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Tax Day: What could it mean for charities?

CFG's Policy Manager Richard Sagar takes a look at what the government's 'Tax Day' on 23 March could mean for the charity sector.

Post by CFG

 

 

The government's Tax and Consultation Day went off without too much of a fanfare on 23 March, which is perhaps not surprising given the highly technical nature of the announcements.

Out of the 30+ various consultations and announcements, very few are of much interest to the sector. As one charity finance professional I spoke to commented: ‘It was all a bit of a damp squib’.

 

 

As leaked in advance by the Financial Times, the Treasury response to the ‘Fundamental Review of Business Rates’ was pushed back into the autumn, with the government instead producing an interim report which contains a summary of responses to their call for evidence.

It was promising to see the contents of our joint submission being referenced, acknowledging that a continuation of charitable rate relief, including the 80% mandatory rate, was simple, effective, and easy to apply.

Also referenced was our opposition to introducing further differentiation between charities, and our suggestion to increase funding to Local Authorities for the 20% discretionary component.

However, the alleged distortive effect on high street rents, creating a disadvantage for other tenants, didn't go unnoticed or unmentioned. As a sector we will need to correct this narrative and emphasise the benefits of charity retail to the high street and local authorities more generally.

One or two other announcements will be of interest, most notably on the expansion of the Dormant Assets Scheme, reiterating the commitment to make changes to the future Finance Bill to facilitate the inclusion of the asset groups that will be in scope of the expanded scheme. This is not brand new information, but it is still reassuring to see this confirmed once again.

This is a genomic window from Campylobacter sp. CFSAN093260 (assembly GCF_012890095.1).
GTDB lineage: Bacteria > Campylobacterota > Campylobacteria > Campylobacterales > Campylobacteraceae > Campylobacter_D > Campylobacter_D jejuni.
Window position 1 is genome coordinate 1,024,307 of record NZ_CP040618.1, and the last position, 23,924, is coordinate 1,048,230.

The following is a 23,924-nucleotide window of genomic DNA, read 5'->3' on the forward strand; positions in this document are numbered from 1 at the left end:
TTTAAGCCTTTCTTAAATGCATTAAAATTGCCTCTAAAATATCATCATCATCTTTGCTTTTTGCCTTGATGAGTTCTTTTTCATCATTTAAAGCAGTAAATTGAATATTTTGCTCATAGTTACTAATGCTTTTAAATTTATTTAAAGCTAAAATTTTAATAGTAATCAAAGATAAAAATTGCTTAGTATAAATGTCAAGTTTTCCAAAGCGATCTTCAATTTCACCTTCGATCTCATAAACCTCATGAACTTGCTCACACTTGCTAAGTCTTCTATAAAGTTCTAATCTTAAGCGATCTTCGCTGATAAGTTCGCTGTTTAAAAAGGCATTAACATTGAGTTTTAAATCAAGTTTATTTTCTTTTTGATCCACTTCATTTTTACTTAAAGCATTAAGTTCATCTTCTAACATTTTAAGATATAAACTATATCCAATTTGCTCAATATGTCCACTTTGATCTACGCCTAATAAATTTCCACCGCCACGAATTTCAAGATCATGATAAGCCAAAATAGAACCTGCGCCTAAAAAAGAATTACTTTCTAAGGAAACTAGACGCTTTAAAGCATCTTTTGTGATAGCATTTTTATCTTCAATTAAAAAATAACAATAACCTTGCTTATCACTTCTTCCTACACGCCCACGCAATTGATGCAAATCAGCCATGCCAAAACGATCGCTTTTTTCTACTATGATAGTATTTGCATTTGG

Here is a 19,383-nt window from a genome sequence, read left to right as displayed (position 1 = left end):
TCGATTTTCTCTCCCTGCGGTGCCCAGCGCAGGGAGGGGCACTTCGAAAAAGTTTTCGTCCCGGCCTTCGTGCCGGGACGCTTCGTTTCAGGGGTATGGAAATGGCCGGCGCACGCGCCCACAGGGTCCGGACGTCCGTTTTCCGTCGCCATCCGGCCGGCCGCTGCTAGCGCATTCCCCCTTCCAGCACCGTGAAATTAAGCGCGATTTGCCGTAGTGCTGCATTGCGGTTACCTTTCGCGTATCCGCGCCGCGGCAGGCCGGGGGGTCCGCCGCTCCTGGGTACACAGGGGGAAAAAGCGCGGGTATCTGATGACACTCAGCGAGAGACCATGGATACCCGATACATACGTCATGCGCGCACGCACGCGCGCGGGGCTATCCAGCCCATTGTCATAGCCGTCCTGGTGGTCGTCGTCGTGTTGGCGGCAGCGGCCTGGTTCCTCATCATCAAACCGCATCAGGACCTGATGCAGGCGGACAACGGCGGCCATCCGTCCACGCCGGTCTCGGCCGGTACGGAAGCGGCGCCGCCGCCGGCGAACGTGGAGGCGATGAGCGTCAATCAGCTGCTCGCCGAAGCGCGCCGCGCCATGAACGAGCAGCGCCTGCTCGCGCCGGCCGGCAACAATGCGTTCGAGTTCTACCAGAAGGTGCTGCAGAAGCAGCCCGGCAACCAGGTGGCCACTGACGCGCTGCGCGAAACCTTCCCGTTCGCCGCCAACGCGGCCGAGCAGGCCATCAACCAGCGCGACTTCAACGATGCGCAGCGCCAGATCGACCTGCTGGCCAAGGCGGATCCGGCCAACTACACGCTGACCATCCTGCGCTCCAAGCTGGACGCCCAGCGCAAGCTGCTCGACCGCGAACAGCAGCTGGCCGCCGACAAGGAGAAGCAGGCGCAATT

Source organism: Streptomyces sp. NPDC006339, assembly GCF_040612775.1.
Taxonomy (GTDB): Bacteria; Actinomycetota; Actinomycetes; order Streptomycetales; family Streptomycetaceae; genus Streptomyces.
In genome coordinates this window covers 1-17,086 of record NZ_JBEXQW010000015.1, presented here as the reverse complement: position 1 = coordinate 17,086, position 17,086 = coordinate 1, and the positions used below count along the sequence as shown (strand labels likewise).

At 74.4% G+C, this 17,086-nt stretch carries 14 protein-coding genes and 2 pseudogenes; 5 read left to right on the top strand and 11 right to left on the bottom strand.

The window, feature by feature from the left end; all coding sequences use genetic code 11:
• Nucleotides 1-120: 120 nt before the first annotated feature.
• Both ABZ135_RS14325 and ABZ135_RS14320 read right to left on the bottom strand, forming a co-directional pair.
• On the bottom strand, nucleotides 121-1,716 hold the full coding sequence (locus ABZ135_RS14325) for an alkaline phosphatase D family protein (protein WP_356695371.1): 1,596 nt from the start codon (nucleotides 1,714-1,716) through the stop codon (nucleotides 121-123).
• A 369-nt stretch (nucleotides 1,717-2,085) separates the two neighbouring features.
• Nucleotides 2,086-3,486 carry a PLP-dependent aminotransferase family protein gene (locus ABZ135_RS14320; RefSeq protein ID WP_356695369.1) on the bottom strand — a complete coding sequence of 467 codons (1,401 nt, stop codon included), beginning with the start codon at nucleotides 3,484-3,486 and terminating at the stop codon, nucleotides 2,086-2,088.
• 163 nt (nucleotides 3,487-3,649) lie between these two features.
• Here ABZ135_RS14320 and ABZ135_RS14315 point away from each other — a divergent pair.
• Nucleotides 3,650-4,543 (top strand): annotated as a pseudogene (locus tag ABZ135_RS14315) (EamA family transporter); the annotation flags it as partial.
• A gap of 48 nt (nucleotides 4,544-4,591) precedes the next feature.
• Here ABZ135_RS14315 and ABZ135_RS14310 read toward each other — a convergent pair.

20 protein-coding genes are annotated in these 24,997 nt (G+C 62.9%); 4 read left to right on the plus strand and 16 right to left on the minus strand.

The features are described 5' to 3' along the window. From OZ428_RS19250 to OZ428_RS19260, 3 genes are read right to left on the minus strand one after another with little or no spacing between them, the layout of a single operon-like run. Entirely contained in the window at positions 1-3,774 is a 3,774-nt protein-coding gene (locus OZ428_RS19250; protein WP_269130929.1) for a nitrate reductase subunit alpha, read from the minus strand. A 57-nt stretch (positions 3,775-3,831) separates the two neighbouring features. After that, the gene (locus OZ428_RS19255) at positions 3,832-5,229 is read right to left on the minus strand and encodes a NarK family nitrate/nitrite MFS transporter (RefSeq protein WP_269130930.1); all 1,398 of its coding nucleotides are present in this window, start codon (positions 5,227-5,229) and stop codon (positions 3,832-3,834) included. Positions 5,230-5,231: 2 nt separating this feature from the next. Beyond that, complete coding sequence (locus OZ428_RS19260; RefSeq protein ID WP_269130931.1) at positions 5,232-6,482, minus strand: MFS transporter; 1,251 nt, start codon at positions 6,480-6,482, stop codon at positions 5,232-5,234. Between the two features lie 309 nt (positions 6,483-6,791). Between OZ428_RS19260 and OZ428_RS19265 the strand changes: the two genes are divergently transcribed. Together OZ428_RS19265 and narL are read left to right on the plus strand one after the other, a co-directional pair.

A more technical change that will be of interest relates to HMRC outlining an accelerated process for VAT registered businesses to request temporary alterations to their partial exemption methods (including combined methods) to reflect changes to their business practices because of the coronavirus pandemic. More details can be found here.

Perhaps the biggest announcements relate to issues outside the scope of the sector, including a consultations on the following areas; changes to Air Passenger Duty, raising standards in the tax advice market, the tax administration framework review, and reducing the inheritance tax reporting requirements. All 30+ announcements can be found here, so you can double check if any apply to your organisation.

In summary, the key issues for our sector have been pushed back to later in the year. In addition to the upcoming Spending Review, we would expect key announcements this coming autumn which could change the financial landscape for the voluntary sector.

We will continue to demonstrate to government the vital contribution our sector makes and seek for this to be reflected in future announcements.

 

 

 

About the author

Richard Sagar leads on CFG’s policy and public affairs with a focus on tax, banking, the wider economy and Brexit. He joined CFG in 2018, having previously worked in the policy team at a membership organisation in the private sector. Prior to this, Richard was Senior Policy Officer at a Westminster think tank, specialising in energy and climate policy, authoring numerous reports and helping to advise government on energy efficiency policy. He started his working life in the charity sector in the parliamentary team of an environmental NGO.

 

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